HSBC launches crypto services in Hong Kong.
The Hong Kong and Shanghai Banking Corporation (HSBC), the largest bank in Hong Kong, has reportedly launched its first local cryptocurrency services. According to local journalist Colin Wu’s tweet on June 26, HSBC has enabled its customers to buy and sell Bitcoin (BTC) and Ether (ETH)-based exchange-traded funds (ETFs). HSBC will specifically offer cryptocurrency ETFs listed on the Stock Exchange of Hong Kong, expanding local users’ exposure to cryptocurrencies in Hong Kong. At the time of writing, the exchange lists three crypto ETFs, including the CSOP Bitcoin Futures ETF, CSOP Ethereum Futures ETF, and Samsung Bitcoin Futures Active ETF.
SCOOP: HSBC, the largest bank in Hong Kong, today allows its customers to buy and sell Bitcoin and Ethereum ETFs listed on the Hong Kong exchange, and is also the first bank in Hong Kong to allow it. The move will expand local users’ exposure to cryptocurrencies in Hong Kong. pic.twitter.com/vH0LieSVGw
— Wu Blockchain (@WuBlockchain) June 26, 2023
The new services come alongside HSBC reportedly launching the Virtual Asset Investor Education Center. The initiative is designed to protect investors from cryptocurrency-related risks, requiring them to read and confirm educational materials and risk disclosures before investing. The education center is reportedly available on HSBC’s virtual asset-related products like the HSBC HK Easy Invest app, HSB CHK Mobile Banking app, and online banking.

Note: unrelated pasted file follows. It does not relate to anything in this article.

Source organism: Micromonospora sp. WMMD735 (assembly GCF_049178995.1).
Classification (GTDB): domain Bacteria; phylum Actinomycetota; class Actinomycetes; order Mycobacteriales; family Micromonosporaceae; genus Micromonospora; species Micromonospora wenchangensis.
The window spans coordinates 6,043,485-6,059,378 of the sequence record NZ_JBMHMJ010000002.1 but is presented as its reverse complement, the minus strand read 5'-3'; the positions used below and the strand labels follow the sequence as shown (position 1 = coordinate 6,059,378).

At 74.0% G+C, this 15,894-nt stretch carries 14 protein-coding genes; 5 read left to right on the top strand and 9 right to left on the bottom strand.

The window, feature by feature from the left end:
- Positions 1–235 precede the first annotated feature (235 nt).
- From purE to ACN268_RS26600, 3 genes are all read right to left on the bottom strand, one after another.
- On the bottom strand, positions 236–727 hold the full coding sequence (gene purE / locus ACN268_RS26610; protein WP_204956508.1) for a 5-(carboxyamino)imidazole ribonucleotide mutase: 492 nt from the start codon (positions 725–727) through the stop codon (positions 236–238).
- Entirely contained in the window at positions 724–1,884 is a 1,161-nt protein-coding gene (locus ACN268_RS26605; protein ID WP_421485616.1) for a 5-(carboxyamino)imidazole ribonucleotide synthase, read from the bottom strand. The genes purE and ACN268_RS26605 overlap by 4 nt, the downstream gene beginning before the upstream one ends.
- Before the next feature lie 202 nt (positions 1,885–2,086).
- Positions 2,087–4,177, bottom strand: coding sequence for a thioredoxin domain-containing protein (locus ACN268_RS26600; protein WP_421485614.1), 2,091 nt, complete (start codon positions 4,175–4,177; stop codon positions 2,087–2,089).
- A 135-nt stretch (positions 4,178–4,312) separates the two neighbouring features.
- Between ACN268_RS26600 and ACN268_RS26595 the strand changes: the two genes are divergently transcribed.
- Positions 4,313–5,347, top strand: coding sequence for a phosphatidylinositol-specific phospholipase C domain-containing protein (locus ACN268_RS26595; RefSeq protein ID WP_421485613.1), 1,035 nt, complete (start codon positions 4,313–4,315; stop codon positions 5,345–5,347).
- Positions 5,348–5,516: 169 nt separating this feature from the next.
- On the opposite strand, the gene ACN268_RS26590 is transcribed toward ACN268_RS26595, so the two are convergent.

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HSBC Hong Kong had 1.7 million active mobile customers as of March 2022, and about 95% of all retail transactions of HSBC in Hong Kong are reportedly processed online. However, HSBC did not immediately respond to Cointelegraph’s request for comment. This article will be updated pending new information. The news comes soon after some media reports suggested in mid-June that the Hong Kong Monetary Authority pressured major banks to accept crypto exchanges as clients. The region’s central bank and regulator specifically questioned companies like HSBC and Standard Chartered on why they were not taking any crypto exchanges as clients.
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